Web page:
March 10, 2010

Festival dancers' interplay evokes our emotional lives


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The Bates Dance Festival's summer performance series opened Saturday with Kate Weare Company, a quartet of powerful and intelligent dancers including director and choreo-grapher Kate Weare.

The troupe presented two pieces: ''Lean-to,'' which premiered just last month in New York City, and ''Bridge of Sighs.''

In a question-and-answer session after the performance, Weare noted that her choreography tends to start with movement rather than story. This was evident in both pieces, which ranged from abstract to deeply evocative but left precise interpretation up to individual perspective.

Intense partnership among the dancers was evident from the beginning of ''Lean-to,'' an exploration of collaboration and communication.

In ever-changing duets and trios, Leslie Kraus, Douglas Gillespie and Adrian Clark blurred the boundaries between their bodies. In lunges and extensions, arms and legs were almost geometrically in line. When Gillespie wrapped his arms around Kraus, it was hard to tell whose hands were whose.

Beneath a swooping set piece by Kurt Perschke that resembled a giant sail or crescent moon, the dancers leaned into and away from each other in board-like postures as well as more sinuous sequences.

The choreography gave a sense that the dancers were supporting one another physically and emotionally while being buffeted by outside forces -- and sometimes by each other.

In their pairings, they evoked intimacy and lovemaking in unexpected ways. Here, and again in ''Bridge of Sighs,'' it was as if in a parallel universe, people might make love by supporting each other's heads in sensuous rolls, or finding perfect synchrony in the sweep of their arms.

Weare is interested in the stillness between movements, like the white space on a page, and these dancers can be still like no others. Kraus, in particular, emanated energy in her pauses, which were absolute but somehow kinetic.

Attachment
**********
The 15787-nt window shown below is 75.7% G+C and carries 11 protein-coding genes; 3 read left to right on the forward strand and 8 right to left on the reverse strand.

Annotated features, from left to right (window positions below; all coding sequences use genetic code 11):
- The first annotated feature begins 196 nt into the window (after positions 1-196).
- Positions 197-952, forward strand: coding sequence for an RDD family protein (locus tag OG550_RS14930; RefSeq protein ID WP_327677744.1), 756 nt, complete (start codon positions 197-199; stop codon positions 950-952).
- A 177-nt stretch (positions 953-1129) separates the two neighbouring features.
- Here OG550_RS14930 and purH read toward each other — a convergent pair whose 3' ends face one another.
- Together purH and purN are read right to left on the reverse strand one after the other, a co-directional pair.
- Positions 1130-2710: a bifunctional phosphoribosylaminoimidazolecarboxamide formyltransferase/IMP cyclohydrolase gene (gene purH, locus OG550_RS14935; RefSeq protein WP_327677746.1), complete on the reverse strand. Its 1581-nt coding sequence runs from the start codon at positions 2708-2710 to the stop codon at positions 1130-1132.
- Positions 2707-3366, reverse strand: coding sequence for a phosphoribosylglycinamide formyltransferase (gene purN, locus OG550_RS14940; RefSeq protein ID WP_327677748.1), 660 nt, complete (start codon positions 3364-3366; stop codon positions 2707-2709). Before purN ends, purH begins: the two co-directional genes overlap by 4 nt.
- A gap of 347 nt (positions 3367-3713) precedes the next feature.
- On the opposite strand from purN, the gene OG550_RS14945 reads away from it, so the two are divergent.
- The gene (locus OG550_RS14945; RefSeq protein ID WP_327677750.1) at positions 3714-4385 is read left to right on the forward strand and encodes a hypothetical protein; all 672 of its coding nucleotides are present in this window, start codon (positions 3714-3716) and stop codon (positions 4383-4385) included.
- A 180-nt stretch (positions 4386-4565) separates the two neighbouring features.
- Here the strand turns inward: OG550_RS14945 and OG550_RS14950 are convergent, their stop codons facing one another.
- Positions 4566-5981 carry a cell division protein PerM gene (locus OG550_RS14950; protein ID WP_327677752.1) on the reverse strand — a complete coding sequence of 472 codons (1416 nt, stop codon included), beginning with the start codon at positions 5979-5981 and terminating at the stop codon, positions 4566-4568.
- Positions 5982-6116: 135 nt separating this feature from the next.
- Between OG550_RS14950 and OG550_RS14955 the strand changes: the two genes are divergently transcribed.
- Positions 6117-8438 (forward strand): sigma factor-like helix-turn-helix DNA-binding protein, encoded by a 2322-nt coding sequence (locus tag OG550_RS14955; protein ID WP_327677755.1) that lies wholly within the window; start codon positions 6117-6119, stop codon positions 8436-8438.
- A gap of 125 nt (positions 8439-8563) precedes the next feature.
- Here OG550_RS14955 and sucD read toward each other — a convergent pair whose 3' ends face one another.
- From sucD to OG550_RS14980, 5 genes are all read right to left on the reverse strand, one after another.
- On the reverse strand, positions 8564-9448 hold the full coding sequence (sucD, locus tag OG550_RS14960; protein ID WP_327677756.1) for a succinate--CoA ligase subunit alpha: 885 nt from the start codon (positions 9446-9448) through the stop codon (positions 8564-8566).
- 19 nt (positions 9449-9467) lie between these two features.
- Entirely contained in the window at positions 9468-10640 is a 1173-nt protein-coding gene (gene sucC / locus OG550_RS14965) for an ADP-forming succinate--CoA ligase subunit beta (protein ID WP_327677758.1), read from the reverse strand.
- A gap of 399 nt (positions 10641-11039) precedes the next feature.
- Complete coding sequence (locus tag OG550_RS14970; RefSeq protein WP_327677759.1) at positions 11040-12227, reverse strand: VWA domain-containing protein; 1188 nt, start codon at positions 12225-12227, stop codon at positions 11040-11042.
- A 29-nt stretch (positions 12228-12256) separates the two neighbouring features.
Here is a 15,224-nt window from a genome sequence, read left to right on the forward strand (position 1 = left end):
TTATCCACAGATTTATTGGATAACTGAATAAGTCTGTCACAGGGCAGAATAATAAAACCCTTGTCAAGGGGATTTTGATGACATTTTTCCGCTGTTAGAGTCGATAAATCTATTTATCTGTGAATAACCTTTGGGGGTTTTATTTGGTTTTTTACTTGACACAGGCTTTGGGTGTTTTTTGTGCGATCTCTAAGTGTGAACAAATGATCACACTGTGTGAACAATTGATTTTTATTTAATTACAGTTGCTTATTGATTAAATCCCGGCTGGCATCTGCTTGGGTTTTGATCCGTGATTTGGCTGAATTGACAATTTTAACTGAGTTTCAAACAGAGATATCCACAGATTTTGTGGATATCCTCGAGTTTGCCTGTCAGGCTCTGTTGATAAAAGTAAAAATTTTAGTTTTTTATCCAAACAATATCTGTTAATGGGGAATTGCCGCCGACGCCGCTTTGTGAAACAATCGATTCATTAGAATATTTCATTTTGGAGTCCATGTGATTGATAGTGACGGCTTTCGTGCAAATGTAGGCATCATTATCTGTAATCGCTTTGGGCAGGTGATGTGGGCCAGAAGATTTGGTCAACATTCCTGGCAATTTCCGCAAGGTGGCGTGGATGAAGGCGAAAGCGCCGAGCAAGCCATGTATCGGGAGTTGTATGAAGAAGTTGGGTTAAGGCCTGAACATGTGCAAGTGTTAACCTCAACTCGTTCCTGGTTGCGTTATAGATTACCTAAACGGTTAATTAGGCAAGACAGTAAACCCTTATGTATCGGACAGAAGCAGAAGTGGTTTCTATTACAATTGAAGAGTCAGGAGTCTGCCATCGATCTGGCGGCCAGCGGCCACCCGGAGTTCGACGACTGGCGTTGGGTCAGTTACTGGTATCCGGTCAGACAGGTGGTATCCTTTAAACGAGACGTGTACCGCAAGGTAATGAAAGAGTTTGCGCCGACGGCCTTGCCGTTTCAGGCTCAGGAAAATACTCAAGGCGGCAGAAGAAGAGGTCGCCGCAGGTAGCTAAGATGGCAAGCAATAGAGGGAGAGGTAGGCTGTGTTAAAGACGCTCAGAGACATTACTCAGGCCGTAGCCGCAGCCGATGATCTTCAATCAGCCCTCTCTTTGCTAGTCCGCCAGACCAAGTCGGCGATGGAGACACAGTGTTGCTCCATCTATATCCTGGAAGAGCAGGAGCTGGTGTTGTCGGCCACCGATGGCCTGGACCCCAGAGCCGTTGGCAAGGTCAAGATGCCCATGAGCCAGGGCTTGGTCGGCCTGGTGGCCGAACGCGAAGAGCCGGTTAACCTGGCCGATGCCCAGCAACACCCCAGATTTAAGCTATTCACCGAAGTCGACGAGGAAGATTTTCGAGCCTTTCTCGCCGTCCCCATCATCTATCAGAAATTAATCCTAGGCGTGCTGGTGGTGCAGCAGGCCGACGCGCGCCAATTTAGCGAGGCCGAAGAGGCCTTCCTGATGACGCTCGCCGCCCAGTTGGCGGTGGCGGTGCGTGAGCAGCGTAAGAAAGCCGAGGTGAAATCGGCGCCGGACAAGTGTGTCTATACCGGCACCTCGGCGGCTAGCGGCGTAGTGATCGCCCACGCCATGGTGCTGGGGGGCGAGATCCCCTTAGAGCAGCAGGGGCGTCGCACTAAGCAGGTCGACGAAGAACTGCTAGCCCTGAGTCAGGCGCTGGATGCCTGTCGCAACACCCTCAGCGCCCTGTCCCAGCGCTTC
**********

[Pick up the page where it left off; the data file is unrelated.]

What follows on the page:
''Bridge of Sighs'' opened with Kraus and Gillespie audibly slapping one another in front of a backdrop that resembled the wall of an ancient fortress. Although there was humor, the shredded design of the back of Kraus' shirt and moments of vulnerability in both partners suggested a darker underlying message.

Weare and Clark turned the duet into another series of varied couplings that were alternately sensual, rhythmic and violent. Supportive lifts and entwined steps suggested codependency rather than sympathy, except when the two women were paired. Then, more tenderness emerged.

The original score, by Michael Hearst and Joshua Camp of One Ring Zero, ranged from harshly discordant to festive, but always with an underlying irony and ambiguity to match the choreography.

The costumes by Astrud Angarita amplified this effect. Ruffles and slits that might have been appealing seemed instead more aligned with Kraus' shredding.

The overall emotional impact was that, as in life, pain cuts deeply and fear is real, but human strength will endure.

Weare brought elegance to emotions that, in lesser choreographic hands, might have been disturbing, raw or even vulgar. Here, the audience was allowed to explore and question in a milieu that only walked the line between entertainment and discomfort, never crossing it.

Similarly, the choreography was inventive without seeming forced or unnatural. A combination of familiar and strikingly new shapes kept the dancing at the border between known and unknown, a place where ideas can be challenged. As sheer movement, every moment was spectacular.

The Kate Weare Company is emblematic of the quality of the Bates Dance Festival's offerings. This is a truly world-class educational and performance venue, featuring many of the same artists as Jacob's Pillow in Becket, Mass., the grandfather of all dance festivals (founded by modern dance pioneer Ted Shawn in 1930).

Like the Pillow, Bates nurtures aspiring dancers with superb training, while offering performances that might otherwise not be seen outside a major metropolitan area. It is remarkable to have a festival of this caliber so close to Portland.

Performances continue this week with Battleworks, another New York-based company, on Thursday and Saturday. (A free lecture-demonstration featuring the company is scheduled for today.) Battleworks will present the world premiere of a work created in collaboration with composer-percussionist Damien Bassman, with live music.

Jennifer Brewer is a freelance writer, teacher, musician and former principal dancer who lives in Saco.

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